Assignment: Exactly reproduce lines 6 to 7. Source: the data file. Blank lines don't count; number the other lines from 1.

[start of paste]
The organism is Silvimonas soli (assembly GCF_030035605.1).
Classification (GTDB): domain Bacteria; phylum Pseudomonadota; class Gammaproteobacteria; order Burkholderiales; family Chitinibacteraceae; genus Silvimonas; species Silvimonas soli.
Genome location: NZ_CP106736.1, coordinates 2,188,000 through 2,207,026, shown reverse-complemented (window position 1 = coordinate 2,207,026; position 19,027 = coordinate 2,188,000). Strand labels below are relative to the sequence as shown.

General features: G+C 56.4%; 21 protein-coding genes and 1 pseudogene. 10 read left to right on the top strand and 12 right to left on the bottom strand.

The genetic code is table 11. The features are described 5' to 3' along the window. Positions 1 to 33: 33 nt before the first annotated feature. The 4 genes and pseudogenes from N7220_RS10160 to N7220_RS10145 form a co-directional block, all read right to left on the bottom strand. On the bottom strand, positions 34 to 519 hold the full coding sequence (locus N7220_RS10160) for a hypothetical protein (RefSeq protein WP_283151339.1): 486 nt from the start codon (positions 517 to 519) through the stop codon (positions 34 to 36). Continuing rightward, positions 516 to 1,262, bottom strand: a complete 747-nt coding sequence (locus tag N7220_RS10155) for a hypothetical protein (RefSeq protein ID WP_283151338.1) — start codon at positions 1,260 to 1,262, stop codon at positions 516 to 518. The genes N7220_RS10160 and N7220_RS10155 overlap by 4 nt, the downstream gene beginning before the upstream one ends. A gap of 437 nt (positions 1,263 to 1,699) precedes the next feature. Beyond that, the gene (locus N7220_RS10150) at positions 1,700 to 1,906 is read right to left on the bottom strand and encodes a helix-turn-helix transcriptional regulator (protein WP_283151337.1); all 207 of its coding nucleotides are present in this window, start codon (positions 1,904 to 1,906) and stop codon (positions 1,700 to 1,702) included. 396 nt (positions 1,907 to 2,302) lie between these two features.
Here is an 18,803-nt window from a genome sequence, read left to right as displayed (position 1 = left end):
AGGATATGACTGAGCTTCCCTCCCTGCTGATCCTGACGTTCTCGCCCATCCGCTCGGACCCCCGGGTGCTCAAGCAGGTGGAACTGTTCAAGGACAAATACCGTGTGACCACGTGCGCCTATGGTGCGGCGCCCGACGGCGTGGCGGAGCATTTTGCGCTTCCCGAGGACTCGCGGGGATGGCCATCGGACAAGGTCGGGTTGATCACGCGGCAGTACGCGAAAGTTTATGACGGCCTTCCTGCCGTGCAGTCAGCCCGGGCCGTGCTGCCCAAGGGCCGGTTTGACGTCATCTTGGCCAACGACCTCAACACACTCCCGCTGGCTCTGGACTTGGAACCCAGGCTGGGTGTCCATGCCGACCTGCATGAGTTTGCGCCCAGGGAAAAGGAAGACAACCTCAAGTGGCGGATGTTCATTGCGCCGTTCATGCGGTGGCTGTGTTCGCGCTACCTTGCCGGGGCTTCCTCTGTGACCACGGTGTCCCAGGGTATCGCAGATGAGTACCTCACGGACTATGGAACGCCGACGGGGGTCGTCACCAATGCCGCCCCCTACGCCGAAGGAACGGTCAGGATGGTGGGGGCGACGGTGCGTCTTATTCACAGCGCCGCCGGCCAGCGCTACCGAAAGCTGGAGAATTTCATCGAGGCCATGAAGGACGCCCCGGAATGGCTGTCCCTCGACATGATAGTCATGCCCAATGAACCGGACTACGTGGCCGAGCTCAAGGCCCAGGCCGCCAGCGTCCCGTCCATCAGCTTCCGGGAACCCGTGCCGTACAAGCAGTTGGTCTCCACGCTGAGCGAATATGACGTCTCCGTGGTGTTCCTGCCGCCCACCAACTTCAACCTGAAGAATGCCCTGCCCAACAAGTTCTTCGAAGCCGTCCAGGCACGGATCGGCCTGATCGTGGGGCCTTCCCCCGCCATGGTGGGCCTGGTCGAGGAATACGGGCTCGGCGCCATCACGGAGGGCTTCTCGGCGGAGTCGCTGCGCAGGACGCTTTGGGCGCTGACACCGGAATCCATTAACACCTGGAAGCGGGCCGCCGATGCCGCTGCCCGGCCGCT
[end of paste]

Here is an 18,803-nt window from a genome sequence, read left to right as displayed (position 1 = left end):
AGGATATGACTGAGCTTCCCTCCCTGCTGATCCTGACGTTCTCGCCCATCCGCTCGGACCCCCGGGTGCTCAAGCAGGTGGAACTGTTCAAGGACAAATACCGTGTGACCACGTGCGCCTATGGTGCGGCGCCCGACGGCGTGGCGGAGCATTTTGCGCTTCCCGAGGACTCGCGGGGATGGCCATCGGACAAGGTCGGGTTGATCACGCGGCAGTACGCGAAAGTTTATGACGGCCTTCCTGCCGTGCAGTCAGCCCGGGCCGTGCTGCCCAAGGGCCGGTTTGACGTCATCTTGGCCAACGACCTCAACACACTCCCGCTGGCTCTGGACTTGGAACCCAGGCTGGGTGTCCATGCCGACCTGCATGAGTTTGCGCCCAGGGAAAAGGAAGACAACCTCAAGTGGCGGATGTTCATTGCGCCGTTCATGCGGTGGCTGTGTTCGCGCTACCTTGCCGGGGCTTCCTCTGTGACCACGGTGTCCCAGGGTATCGCAGATGAGTACCTCACGGACTATGGAACGCCGACGGGGGTCGTCACCAATGCCGCCCCCTACGCCGAAGGAACGGTCAGGATGGTGGGGGCGACGGTGCGTCTTATTCACAGCGCCGCCGGCCAGCGCTACCGAAAGCTGGAGAATTTCATCGAGGCCATGAAGGACGCCCCGGAATGGCTGTCCCTCGACATGATAGTCATGCCCAATGAACCGGACTACGTGGCCGAGCTCAAGGCCCAGGCCGCCAGCGTCCCGTCCATCAGCTTCCGGGAACCCGTGCCGTACAAGCAGTTGGTCTCCACGCTGAGCGAATATGACGTCTCCGTGGTGTTCCTGCCGCCCACCAACTTCAACCTGAAGAATGCCCTGCCCAACAAGTTCTTCGAAGCCGTCCAGGCACGGATCGGCCTGATCGTGGGGCCTTCCCCCGCCATGGTGGGCCTGGTCGAGGAATACGGGCTCGGCGCCATCACGGAGGGCTTCTCGGCGGAGTCGCTGCGCAGGACGCTTTGGGCGCTGACACCGGAATCCATTAACACCTGGAAGCGGGCCGCCGATGCCGCTGCCCGGCCGCT